Personnel: The Notorious B.I.G., Puff Daddy, Busta Rhymes, Lauryn Hill, DMX, Nas, Method Man, Redman, Lil' Kim, Faith, Too Short, K-Ci, JoJo, Sadat X, Ice Cube, Shyne, G-Dep, Mark Curry, Snoop Dogg, Eminem, Hot Boys & Big Timer, Craig Mack, Missy “Misdemeanor” Elliot, G-Dep, Lil' Cease, Mobb Deep, Joe Hooker, Black Rob, Beanie Sigel, Junior M.A.F.I.A.
Producers include: Puff Daddy, Chucky Thompson, Mario Winans, Derek “D Dot” Angelettie, DJ Premier.
Engineers include: Roger Che, Michael Patterson, Tom Cassel.
Where would Christopher Wallace/Biggie Smallz/Notorious B.I.G. be today had the rap wars not claimed the large (both livin' and size) rapper? It's the eternal James Dean question–how much of the myth comes from the tragedy and how much of the tragedy comes from the myth. These questions can never be answered to any satisfaction, though it's only fair to recall that Biggie had sold millions of records and seen the top of Billboard's album and pop singles charts long before he went out bigger than his life. On BORN AGAIN, the whole rap world turns out to pay tribute at this latest reverent, raucous wake.
Biggie still eerily fills the center of this rap universe with Snoop Dogg, Ice Cube, Busta Rhymes, and other luminaries from both coasts and various camps filling in the rhymes around him. Tracks like the Duran Duran-sampled “Notorious B.I.G.” and “Dead Wrong” are perfect showcases for Biggie's patented lumbering and relaxed baritone flow. BORN AGAIN proves not whether the man would stand atop the hip-hop hierarchy had he lived, but reveals the amount of love felt for the Notorious B.I.G. and reminds us of what he was capable if only…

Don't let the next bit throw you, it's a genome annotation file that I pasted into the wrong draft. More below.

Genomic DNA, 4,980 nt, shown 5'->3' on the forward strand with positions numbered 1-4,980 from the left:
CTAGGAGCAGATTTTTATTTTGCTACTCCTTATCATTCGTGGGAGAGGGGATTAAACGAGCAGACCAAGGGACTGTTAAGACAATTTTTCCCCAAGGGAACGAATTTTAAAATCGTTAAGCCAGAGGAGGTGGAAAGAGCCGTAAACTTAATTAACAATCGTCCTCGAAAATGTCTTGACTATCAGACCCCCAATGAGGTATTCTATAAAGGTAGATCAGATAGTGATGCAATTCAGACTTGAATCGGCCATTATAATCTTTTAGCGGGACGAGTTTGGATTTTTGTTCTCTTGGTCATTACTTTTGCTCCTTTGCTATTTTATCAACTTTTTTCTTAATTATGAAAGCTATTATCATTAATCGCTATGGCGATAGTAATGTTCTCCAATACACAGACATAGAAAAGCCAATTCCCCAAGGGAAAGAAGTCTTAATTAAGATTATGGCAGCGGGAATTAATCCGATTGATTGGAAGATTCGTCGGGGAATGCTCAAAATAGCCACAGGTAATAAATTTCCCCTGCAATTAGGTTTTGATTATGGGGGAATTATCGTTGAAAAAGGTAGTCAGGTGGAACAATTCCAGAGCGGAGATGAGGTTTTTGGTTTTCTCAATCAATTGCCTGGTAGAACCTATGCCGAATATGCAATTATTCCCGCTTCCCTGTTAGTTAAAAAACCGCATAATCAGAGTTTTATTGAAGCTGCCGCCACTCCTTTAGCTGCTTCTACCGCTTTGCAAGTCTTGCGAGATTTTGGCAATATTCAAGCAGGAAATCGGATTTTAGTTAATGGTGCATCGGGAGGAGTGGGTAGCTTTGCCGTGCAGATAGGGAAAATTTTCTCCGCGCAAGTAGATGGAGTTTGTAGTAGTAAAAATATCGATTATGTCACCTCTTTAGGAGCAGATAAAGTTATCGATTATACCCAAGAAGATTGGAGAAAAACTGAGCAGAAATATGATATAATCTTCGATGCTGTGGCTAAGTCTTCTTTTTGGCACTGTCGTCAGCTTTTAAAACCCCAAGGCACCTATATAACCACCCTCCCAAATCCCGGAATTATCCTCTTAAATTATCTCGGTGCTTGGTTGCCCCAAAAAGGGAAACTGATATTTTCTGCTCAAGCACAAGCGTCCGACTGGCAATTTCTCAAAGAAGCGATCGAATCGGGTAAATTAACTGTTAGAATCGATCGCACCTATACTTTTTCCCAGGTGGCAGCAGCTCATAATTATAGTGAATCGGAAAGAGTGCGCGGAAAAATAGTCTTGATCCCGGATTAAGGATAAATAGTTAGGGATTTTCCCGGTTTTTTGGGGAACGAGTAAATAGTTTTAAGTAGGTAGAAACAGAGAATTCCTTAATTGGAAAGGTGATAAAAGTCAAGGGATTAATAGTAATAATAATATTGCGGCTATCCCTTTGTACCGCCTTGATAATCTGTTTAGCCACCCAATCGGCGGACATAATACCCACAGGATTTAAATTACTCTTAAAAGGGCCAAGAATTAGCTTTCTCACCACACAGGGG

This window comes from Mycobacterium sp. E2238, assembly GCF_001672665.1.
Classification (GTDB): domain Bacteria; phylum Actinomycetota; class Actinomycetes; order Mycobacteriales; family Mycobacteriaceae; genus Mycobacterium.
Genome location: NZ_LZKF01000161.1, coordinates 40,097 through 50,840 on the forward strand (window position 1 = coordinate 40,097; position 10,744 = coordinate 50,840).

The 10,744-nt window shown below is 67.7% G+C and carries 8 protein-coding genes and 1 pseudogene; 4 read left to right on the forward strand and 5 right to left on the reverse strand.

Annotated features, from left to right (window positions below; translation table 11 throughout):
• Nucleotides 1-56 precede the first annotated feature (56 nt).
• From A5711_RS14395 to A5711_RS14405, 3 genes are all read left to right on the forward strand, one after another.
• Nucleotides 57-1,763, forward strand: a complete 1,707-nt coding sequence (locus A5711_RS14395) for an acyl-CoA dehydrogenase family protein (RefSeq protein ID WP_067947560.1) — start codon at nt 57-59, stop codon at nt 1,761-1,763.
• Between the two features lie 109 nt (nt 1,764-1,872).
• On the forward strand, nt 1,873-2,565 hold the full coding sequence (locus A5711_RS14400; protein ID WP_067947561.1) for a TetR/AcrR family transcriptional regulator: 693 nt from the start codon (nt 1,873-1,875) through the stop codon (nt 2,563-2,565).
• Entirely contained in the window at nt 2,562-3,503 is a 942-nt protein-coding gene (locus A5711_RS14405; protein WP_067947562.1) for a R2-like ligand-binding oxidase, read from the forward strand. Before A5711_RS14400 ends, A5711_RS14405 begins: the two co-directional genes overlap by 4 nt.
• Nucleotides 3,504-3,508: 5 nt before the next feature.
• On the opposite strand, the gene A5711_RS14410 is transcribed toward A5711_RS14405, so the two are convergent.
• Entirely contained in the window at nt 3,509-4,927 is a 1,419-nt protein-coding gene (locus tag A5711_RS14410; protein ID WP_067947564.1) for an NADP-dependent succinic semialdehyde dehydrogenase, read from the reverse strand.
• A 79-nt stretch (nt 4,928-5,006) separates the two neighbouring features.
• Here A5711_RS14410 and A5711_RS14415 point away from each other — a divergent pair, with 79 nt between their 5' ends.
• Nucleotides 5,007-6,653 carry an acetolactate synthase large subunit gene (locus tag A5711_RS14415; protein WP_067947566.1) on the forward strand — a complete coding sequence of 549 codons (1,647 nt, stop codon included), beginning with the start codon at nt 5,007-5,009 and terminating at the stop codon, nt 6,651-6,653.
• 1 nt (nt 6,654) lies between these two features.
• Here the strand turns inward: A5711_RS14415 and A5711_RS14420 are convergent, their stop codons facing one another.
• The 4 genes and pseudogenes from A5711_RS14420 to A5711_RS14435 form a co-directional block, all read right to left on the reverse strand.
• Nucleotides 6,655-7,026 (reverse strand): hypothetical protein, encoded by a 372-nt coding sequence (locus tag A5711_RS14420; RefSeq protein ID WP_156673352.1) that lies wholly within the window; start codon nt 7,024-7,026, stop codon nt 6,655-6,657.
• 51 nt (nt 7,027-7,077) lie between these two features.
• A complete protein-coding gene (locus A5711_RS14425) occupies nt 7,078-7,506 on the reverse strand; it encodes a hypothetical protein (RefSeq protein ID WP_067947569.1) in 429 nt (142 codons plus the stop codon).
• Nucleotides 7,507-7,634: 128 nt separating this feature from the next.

What the critics say…
Rolling Stone (1/20/00, pp.55–6) – 3 stars out of 5 – “…new beats…laid under old B.I.G. rhymes…The real find here is the awesome ‘Dead Wrong’, which shows B.I.G. in his prime…the rhymes here are tight, like a great actor who shines even in a bad movie…” Entertainment Weekly (1/14/00, pp.73–4) – “…a wonder of posthumous record-making…[It] not only makes Biggie seem alive, but it sounds like the album he might have made had he lived…it's a hammering jam…” – Rating: B+ Q (3/00, p.122) – 3 stars out of 5 Muzik (2/00, p.73) – 3 stars out of 5 – “…a posthumous rag bag of tracks put out partly as a tribute and partly to finally clear the cupboard of Biggie material…the CD's skillfully compiled and features virtually every big name in rap. If you're a fan you'll want it…” CMJ (12/27/99, p.26) – “…it's good to hear some new verses from one of the most solid MCs to rock the mic. Highlights…include ‘Dead Wrong’ (with Eminem), ‘Niggas’ and the vinyl-only ‘95 classic 'Who Shot Ya’.” The Source (3/00, p.256) – 3 mics out of 5 – “…a few good records' worth of Biggie's out-takes, recycled verses and doctored lyrics…compiling some of the most awkward collaborations of his career…When it's over, you'll realize that there ain't no bringin' him back…” Urban Latino (1/00, p.82) – 4 out of 4 – “…the first post-mortem album, made up of remixes and unreleased tracks from READY TO DIE and LIFE AFTER DEATH…a worthy purchase…” NME (Magazine) (1/15/00, p.29) – “…there's full showcasing of the BIG style, and others where his presence is a bit slighter. It's the only time BIG had a slight presence in anything.”